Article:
A Cook's Diary

About poppy seeds: a case of doing one’s homework or not

About poppy seeds: a case of doing one’s homework or not | casaveneracion.com

When Speedy told me the other night that someone was proposing some law to ban poppy seeds in the Philippines, I couldn’t believe my ears. Really? What the heck? I thought there was already a bill and I was preparing myself to dig up a copy. As it turns out, the controversy stems from a privilege speech.

SENATE Majority Leader Vicente Sotto III called on the Senate to investigate the Food and Drug Administration for allowing poppy seeds to proliferate in the country.

Sotto warned that poppy seeds used in pastries and other food products, as well as for cosmetics products, could germinate into plants that can be processed into heroin and cocaine.

He said the samples that the Philippine Drug Enforcement Administration had collected from restaurants that used poppy seeds were not inert as restaurant owners claimed.

So, it’s Senator Tito Sotto making the claim… Well, I was wary, to say the least. But the Food and Drug Administration (FDA) has already called for a temporary ban on the sale of poppy seeds pending investigation.

I have a jar of poppy seeds in the pantry. And, no, I didn’t buy it from a narcotics peddler. I bought it from a reputable supermarket. I’ve baked lemon and poppy seed cookies, and orange and poppy seed cupcakes, and I loved them both. So, I decided to do my own research and…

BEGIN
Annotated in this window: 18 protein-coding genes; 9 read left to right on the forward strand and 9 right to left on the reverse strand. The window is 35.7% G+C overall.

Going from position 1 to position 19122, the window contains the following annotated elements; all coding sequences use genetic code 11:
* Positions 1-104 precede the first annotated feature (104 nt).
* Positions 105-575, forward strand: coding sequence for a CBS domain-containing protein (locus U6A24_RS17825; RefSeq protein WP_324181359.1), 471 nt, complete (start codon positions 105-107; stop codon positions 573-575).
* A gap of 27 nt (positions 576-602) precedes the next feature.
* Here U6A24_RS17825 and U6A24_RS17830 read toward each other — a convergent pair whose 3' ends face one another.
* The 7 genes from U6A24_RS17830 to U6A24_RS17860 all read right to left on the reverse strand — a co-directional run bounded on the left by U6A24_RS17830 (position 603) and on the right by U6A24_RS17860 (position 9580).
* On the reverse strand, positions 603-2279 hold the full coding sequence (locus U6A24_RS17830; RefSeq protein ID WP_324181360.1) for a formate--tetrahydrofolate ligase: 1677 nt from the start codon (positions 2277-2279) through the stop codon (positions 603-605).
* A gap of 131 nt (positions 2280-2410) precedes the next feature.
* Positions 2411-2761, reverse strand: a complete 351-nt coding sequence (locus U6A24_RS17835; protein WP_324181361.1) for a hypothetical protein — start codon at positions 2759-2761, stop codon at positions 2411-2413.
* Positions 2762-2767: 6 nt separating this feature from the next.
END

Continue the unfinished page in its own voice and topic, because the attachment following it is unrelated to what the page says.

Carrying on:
… got the surprise of my life. If you watch Mythbusters on TV (Speedy often does so I get to see the show too sometimes), see this video.

So, yes, ingesting poppy seeds in food can show the presence of “drugs” in your system although you may not feel anything at all.

Note, however, the nature of a FALSE POSITIVE TEST: “The test is true positive in that it indicates the presence of the drug correctly; it is false only in the sense that the drug was not taken in the typical manner of abuse.”

Meaning? Well, meaning you can be labeled a drug addict even if you’re not.

Snopes has an interesting list of cases where the results of the false positive test were used in obviously misguided ways.

A 2010 report in The Globe and Mail relates how a baby was taken by child welfare after the mother — who ate a poppy seed bagel — failed a drug test.

If all that isn’t mind-blowing enough, there’s a Fox News report about similar false positive tests involving marijuana.

Oh, my. OH. MY.

Now, the obvious questions.

1. After poppy seeds have been baked into a cake or cookie or bread, can you still pry the poppy seeds and plant them to grow opium poppy plants?

I don’t think so. After having been in a 350F oven for at least 10 minutes, anything living in the seeds — inert or not — would be dead.

2. What about unbaked poppy seeds in a jar? Ah, that I am researching still. They are dried, yes, but I buy dried flower, vegetable and herb seeds in packets and plant them and I’ve grown several varieties over the years — from cosmos to zinnia to parsley to dill to… so many others that I can’t remember anymore. In short, dried seeds do grow into plants.

Should I experiment with the jar of poppy seeds to see if they should indeed be totally banned?

I’m thinking… I may need to get a permit or something.

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